article  jstor  intellectual_history  18thC  19thC  20thC  Vico  Enlightenment  historicism  historiography-18thC  historiography-19thC  ancient_history  poetry  rhetoric  philosophy_of_language  philosophy_of_history  stadial_theories  Tacitus  oral_culture  postmodern  reading  reader_response  readership  cycles  human_nature  humanism  hermeticism  hermeneutics  downloaded  EF-add 
august 2014 by dunnettreader
Ian Ward - Helping the Dead Speak: Leo Strauss, Quentin Skinner and the Arts of Interpretation in Political Thought | JSTOR: Polity, Vol. 41, No. 2 (Apr., 2009), pp. 235-255
In the wake of the "hermeneutical turn" two approaches to textual interpretation have come to wield considerable disciplinary influence in North American political theory circles: those of Leo Strauss and Quentin Skinner. Their respective approaches to texts in the history of political thought are generally regarded as competitor endeavors; indeed, the view that these approaches are downright antithetical enjoys the status of a disciplinary commonplace. I interrogate this commonplace and attempt to clarify what exactly is at stake in the differences between these two thinkers' interpretative approaches. Such efforts are repaid, I believe, by a more nuanced methodological self-awareness that discloses a more cooperative, and less antagonistic, view of the relationship between the two thinkers' hermeneutical understandings. -- check bibliography on jstor information page -- paywall
article  jstor  paywall  intellectual_history  historiography  political_philosophy  Skinner  Strauss  Cambridge_School  Straussians  hermeneutics  Gadamer  concepts  concepts-change  meaning  philosophy_of_language  rhetoric  bibliography  EF-add 
august 2014 by dunnettreader
Lord Kames, Elements of Criticism, 2 vols. [1762], ed. Peter Jones - Online Library of Liberty
Henry Home, Lord Kames, Elements of Criticism, Edited and with an Introduction by Peter Jones (Indianapolis: Liberty Fund, 2005). 2 vols. 07/11/2014. <http://oll.libertyfund.org/titles/1860> -- A two volume work on the “science of criticism” by one of the leading figures of the Scottish Enlightenment. Kames argues that criticism of art and literature is a rational science as well as a matter of taste. In volume 1 he explores the nature and causes of the emotions and passions. In volume 2 he explores the principles of rhetoric and literary appreciation, and discusses the formation of our standards of taste.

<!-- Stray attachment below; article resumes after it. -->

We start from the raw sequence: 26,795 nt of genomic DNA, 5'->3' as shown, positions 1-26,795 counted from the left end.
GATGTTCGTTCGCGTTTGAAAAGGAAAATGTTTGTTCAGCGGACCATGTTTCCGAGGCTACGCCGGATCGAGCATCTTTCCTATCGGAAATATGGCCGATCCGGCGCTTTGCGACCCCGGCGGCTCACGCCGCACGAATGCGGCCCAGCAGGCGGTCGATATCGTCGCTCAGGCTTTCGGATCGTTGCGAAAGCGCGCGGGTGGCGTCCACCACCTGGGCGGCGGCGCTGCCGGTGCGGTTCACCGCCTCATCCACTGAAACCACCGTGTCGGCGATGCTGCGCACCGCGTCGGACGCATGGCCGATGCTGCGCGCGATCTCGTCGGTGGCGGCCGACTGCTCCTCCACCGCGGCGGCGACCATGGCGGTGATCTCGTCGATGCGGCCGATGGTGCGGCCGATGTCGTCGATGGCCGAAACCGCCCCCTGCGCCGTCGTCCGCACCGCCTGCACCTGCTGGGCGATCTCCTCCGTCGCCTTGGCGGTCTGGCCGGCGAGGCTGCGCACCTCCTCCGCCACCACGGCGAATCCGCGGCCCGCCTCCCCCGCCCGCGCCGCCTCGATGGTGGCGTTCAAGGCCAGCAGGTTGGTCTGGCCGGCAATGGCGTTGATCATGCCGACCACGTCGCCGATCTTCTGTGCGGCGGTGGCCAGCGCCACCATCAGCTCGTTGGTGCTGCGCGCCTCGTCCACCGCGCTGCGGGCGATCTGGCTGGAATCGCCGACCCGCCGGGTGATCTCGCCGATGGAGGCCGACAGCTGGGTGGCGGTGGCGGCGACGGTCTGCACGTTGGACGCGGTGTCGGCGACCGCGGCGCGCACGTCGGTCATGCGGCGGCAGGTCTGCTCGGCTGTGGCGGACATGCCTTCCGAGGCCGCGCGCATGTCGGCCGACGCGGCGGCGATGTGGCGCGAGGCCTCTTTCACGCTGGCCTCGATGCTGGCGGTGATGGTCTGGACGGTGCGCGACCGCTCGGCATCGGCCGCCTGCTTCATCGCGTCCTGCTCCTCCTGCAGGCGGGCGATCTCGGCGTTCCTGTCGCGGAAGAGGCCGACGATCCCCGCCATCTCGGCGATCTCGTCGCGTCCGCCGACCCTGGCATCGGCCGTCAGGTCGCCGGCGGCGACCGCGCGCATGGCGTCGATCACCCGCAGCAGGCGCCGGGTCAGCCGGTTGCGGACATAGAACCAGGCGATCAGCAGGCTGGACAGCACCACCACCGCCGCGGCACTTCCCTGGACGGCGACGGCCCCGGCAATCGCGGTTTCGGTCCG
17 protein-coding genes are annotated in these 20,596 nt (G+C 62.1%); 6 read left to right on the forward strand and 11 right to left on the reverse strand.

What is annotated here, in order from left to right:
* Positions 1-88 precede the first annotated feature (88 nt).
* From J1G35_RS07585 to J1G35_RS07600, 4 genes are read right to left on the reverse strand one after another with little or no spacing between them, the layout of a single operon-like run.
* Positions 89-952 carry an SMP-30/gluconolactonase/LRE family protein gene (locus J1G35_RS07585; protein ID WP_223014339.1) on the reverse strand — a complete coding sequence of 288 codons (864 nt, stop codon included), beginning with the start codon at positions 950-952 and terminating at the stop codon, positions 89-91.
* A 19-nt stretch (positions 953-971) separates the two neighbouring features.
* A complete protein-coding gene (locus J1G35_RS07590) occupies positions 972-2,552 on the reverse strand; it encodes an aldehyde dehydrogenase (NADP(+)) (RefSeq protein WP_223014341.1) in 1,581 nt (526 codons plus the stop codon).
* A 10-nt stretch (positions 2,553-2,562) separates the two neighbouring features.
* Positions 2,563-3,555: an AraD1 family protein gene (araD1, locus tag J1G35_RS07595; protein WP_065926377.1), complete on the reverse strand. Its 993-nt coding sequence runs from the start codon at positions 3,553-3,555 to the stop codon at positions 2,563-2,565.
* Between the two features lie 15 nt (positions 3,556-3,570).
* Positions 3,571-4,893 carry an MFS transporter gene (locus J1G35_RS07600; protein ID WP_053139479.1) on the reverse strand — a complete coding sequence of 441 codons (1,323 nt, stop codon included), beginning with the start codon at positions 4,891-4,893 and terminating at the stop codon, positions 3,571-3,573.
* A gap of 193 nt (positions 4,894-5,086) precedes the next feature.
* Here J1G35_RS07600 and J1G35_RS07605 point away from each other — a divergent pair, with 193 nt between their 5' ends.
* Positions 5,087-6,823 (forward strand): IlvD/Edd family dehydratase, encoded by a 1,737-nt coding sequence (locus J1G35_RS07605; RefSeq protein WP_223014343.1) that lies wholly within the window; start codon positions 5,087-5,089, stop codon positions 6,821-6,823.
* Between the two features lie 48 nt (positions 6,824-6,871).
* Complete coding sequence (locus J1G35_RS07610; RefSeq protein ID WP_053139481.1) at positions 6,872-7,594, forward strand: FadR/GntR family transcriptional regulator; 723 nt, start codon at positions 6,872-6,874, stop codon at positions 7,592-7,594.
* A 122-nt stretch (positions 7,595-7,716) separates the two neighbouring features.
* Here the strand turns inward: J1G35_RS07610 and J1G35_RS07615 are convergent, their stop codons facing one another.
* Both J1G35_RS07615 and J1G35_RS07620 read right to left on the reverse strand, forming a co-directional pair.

books  etexts  18thC  intellectual_history  Enlightenment  Scottish_Enlightenment  Kames  aesthetics  lit_crit  literary_history  art_history  art_criticism  human_nature  emotions  passions  psychology  moral_psychology  rhetoric  rhetoric-writing  taste  high_culture  EF-add 
july 2014 by dunnettreader
J. Paul Hunter - FORM AS MEANING: POPE AND THE IDEOLOGY OF THE COUPLET | JSTOR: The Eighteenth Century, Vol. 37, No. 3 (FALL 1996), pp. 257-270
Outstanding description of how Pope uses couplets not to set up binaries where one is victor or produce Hegelian synthesis - used to complicate, refuse closure etc - the antithesis of what Pope and his era usually accused of - uses Rape of the Lock and Windsor Forest to illustrate-- downloaded pdf to Note
article  jstor  18thC  English_lit  literary_history  lit_crit  poetry  metre  couplet  Pope  dialectic  logic  rhetoric  aporia  Bolingbroke  downloaded  EF-add 
may 2014 by dunnettreader
Peter Kivy - The Possessor and the Possessed: Handel, Mozart, Beethoven, and the Idea of Musical Genius (Yale Series in the Philosophy and Theory) | Amazon.com: eBook
The concept of genius intrigues us. Artistic geniuses have something other people don't have. In some cases that something seems to be a remarkable kind of inspiration that permits the artist to exceed his own abilities. It is as if the artist is suddenly possessed, as if some outside force flows through them at the moment of creation. In other cases genius seems best explained as a natural gift. The artist is the possessor of an extra talent that enables the production of masterpiece after masterpiece. This book explores the concept of artistic genius and how it came to be symbolised by three great composers of the modern era: Handel, Mozart, and Beethoven.
books  kindle-available  music_history  art_history  art_criticism  literary_history  aesthetics  18thC  19thC  creativity  genius  Handel  Mozart  Plato  Longinus  ancient_philosophy  poetry  rhetoric  sublime  EF-add 
may 2014 by dunnettreader
The High Style (general note). - Harvard Chaucer site
Chaucer's contemporaries and successors regarded works in that style as his finest accomplishment. His younger contemporary, John Lydgate, hailed Chaucer as the first to "distill and rain the golden dew-drops of eloquence" into the English tongue. -- The style was partly a matter of diction, with a heavy use of Latin and French borrowings and partly a matter of versification, including the elegant rime royal stanza, which became the standard for elegant verse in the centuries that followed. But even more important was the skilled use of the arts of a matter of "rhetoric," which was understood to be not the art of persuasion as we usually define it today, but the art of producing elegantly-adorned verse. Thus Petrarch, the Italian poet, is regarded as a "rhetor," and rhetoric is regarded as the art of great poetry:
Chaucer  English_lit  poetry  Medieval  language  style  rhetoric  topos 
may 2014 by dunnettreader
Izabella Kaminska - The Bitcoin personality cult lives on | FT Alphaville Feb 2014